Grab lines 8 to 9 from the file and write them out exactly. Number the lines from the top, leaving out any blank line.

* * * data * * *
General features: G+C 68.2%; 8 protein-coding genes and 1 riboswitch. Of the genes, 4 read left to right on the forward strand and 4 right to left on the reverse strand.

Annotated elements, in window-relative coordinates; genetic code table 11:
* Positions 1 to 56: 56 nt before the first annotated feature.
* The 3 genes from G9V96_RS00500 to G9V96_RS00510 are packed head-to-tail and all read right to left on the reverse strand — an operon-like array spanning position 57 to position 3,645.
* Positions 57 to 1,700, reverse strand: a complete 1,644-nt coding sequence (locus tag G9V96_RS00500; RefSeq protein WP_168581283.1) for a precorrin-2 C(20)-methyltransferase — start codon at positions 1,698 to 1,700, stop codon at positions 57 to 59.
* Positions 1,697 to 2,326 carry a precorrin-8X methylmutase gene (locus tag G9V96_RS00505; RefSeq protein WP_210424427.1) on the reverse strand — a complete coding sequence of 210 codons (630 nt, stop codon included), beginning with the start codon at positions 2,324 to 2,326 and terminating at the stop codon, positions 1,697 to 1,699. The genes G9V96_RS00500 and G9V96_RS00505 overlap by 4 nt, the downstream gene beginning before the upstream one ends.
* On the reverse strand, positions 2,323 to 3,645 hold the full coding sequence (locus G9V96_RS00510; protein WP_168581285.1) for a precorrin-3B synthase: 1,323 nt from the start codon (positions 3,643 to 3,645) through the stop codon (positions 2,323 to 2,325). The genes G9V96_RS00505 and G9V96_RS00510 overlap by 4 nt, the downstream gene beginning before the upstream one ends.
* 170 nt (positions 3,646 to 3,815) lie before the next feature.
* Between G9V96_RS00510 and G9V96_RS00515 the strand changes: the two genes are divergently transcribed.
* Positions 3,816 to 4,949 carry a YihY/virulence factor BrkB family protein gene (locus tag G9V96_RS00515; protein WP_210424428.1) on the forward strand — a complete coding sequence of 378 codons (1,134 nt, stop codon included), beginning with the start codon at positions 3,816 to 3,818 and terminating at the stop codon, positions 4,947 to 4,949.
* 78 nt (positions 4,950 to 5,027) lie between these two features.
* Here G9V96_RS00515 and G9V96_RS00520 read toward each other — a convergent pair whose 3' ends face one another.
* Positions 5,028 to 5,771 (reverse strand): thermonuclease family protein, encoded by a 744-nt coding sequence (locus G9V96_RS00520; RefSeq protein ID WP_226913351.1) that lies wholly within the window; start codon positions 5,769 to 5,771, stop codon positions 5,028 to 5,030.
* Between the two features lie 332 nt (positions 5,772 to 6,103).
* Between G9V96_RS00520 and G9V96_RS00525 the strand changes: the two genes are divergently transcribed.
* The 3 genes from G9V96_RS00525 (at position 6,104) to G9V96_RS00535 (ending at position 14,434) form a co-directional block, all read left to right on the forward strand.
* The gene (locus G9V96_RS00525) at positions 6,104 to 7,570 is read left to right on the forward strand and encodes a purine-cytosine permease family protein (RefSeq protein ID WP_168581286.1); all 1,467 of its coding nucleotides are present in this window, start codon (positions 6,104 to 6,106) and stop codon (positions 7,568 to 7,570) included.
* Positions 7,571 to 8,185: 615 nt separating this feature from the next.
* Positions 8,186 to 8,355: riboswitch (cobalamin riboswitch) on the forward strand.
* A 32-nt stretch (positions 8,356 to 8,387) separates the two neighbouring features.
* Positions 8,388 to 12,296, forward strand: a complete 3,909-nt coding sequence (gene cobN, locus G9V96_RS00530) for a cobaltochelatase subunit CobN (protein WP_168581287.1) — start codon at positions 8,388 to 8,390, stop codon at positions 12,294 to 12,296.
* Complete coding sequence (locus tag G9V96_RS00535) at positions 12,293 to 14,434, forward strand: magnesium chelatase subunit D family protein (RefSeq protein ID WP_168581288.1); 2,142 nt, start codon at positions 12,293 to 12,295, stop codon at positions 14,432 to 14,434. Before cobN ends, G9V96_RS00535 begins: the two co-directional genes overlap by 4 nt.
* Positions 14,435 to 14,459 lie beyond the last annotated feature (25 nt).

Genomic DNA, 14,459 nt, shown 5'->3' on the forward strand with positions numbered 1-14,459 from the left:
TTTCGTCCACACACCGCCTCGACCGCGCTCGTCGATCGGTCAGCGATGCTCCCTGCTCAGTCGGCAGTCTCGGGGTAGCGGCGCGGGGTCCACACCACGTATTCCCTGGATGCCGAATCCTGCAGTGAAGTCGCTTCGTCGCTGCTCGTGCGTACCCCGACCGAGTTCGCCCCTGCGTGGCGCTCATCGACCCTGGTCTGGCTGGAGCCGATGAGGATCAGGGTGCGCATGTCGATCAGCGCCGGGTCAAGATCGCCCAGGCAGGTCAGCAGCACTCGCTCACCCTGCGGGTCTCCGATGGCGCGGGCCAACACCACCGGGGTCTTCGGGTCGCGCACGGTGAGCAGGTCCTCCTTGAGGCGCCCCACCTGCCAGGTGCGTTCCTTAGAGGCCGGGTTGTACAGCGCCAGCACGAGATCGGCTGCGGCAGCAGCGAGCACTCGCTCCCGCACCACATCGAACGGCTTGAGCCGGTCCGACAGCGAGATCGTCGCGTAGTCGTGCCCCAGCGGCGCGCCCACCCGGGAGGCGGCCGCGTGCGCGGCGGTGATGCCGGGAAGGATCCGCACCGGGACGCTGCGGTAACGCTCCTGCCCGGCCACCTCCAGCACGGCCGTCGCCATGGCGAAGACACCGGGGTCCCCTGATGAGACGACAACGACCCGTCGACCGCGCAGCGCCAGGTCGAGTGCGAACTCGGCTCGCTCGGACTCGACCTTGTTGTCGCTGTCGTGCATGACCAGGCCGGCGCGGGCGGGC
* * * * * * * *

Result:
* 170 nt (positions 3,646 to 3,815) lie before the next feature.
* Between G9V96_RS00510 and G9V96_RS00515 the strand changes: the two genes are divergently transcribed.